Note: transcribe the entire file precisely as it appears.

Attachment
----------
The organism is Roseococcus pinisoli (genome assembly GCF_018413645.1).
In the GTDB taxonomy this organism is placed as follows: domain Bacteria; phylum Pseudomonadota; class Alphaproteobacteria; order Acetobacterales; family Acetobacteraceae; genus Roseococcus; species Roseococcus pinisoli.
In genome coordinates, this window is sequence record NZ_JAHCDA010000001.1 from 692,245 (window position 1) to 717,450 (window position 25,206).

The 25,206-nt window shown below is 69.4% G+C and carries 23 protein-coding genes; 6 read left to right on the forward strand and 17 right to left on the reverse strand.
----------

The organism is Roseococcus pinisoli (genome assembly GCF_018413645.1).
In the GTDB taxonomy this organism is placed as follows: domain Bacteria; phylum Pseudomonadota; class Alphaproteobacteria; order Acetobacterales; family Acetobacteraceae; genus Roseococcus; species Roseococcus pinisoli.
In genome coordinates, this window is sequence record NZ_JAHCDA010000001.1 from 692,245 (window position 1) to 717,450 (window position 25,206).

The 25,206-nt window shown below is 69.4% G+C and carries 23 protein-coding genes; 6 read left to right on the forward strand and 17 right to left on the reverse strand.